As corporate responsibility and sustainability becomes more ingrained in financial reporting among U.S. companies, a number of CPA firms are seizing opportunities to meet rising investor demand for that non-financial information - specifically dealing with a company's environmental and social and governance footprint.
In other words, companies are not only reporting on their bottom line, but how they get to the bottom line. And more recently, more companies are reporting the "triple bottom line" - profit, people and planet.
So now CPA firms such as the Big Four and Moss Adams, to name a few, are reaping the benefits of investor demand by offering sustainability and environmental accounting services.
According to reports, nearly three quarters of the top 100 companies in the U.S. report on the performance of their corporate responsibility, while outside the U.S., 80 percent of the Global Fortune 250 companies issue corporate responsibility reports.
In January, Coca-Cola released its eighth systemwide sustainability report, and gave itself a B+ using the requirements outlined by the Global Reporting Initiative - a nonprofit that promotes economic, environmental and social sustainability and provides a reporting framework. The soft-drink titan cited its initiatives of replacing plastic bottles with plant-based materials, reducing carbon emissions by 2 percent, and reducing the amount of water needed for beverage production.
Research from KPMG International has identified 10 "megaforces" that will significantly affect corporate growth globally over the next two decades. The study explored issues such as climate change, energy and fuel volatility, water availability, and cost and resource availability, as well as population growth spawning new urban centers.
The KPMG research finds that the external environmental costs across 11 industry sectors - which are often not reflected on financial statements - jumped 50 percent, from $566 billion to $846 billion, from 2002 to 2010. Those costs are often non-financial, and can be difficult to quantify for comparison with traditional monetary values, such as the effects of pollution - hence the need for accounting expertise.
"There's absolutely a rising demand related to sustainability reporting," said Steve Starbuck, leader of Ernst & Young's Americas climate change and sustainability services. "But you really have to step back and look at it as a journey or evolution in terms of a risk and compliance approach. Companies are now looking at how they can make money and save money through sustainability. The U.S. is behind the rest of the world in this area. But steadily, the largest areas of shareholder resolutions we've been seeing have focused on asking companies to be more transparent in their reporting in this area."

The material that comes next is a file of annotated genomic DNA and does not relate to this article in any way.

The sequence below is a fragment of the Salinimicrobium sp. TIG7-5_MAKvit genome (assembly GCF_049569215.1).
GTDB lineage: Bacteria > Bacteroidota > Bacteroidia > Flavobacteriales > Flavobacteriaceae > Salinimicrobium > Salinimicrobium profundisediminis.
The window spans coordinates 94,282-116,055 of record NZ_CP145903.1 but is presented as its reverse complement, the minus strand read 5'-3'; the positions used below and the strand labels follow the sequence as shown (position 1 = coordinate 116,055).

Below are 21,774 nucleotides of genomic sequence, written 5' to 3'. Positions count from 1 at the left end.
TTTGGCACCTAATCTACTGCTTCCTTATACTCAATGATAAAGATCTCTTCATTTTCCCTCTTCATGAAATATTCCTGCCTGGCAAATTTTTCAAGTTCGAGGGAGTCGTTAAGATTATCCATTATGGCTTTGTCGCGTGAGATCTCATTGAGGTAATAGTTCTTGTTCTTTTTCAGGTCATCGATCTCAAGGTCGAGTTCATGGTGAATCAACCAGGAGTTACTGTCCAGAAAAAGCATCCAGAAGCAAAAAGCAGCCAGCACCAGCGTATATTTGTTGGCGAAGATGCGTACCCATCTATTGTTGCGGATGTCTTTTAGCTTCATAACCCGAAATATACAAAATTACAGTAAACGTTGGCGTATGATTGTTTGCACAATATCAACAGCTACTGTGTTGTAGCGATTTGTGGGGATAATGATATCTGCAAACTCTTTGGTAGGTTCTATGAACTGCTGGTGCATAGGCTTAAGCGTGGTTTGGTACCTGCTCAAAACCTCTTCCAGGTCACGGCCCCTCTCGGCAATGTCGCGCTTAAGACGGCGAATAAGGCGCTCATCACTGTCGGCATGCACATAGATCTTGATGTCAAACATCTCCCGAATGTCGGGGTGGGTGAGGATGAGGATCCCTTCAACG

A recent report from the Professional Accountants in Business Committee of the International Federation of Accountants found that accounting professionals need to better respond to increasing investor demand for non-financial information - i.e., environmental, social and governance, or ESG, reporting. The report, Investor Demand for Environmental, Social and Governance Disclosures: Implications for Professional Accountants in Business, discussed how accountants can better support their organizations in responding to these demands, and ultimately improve the management and reporting of such performance issues.
"Until there is a true regulatory driver for integrated reporting, it will continue to be entirely voluntary," said Starbuck. "Eventually we'd like to see it become the norm."
Meanwhile, another research study, this one conducted by the American Institute of CPAs, the Chartered Institute of Management Accountants and the Canadian Institute of Chartered Accountants, revealed that small and midsized companies in the U.S., the U.K. and Canada are placing greater emphasis than ever on sustainability strategy in tandem with their accounting.
The AICPA/CIMA/CICA paper focuses on nine case studies showing small companies in each of the three countries that are taking different approaches to sustainable practices. The AICPA, the CIMA and the CICA are members of the Prince of Wales' Accounting for Sustainability Project, which is spearheaded by Prince Charles of Great Britain. Last year, in a joint survey, the trio found that a third of smaller companies have a defined sustainability strategy, and another 23 percent intend to develop one over the next two years.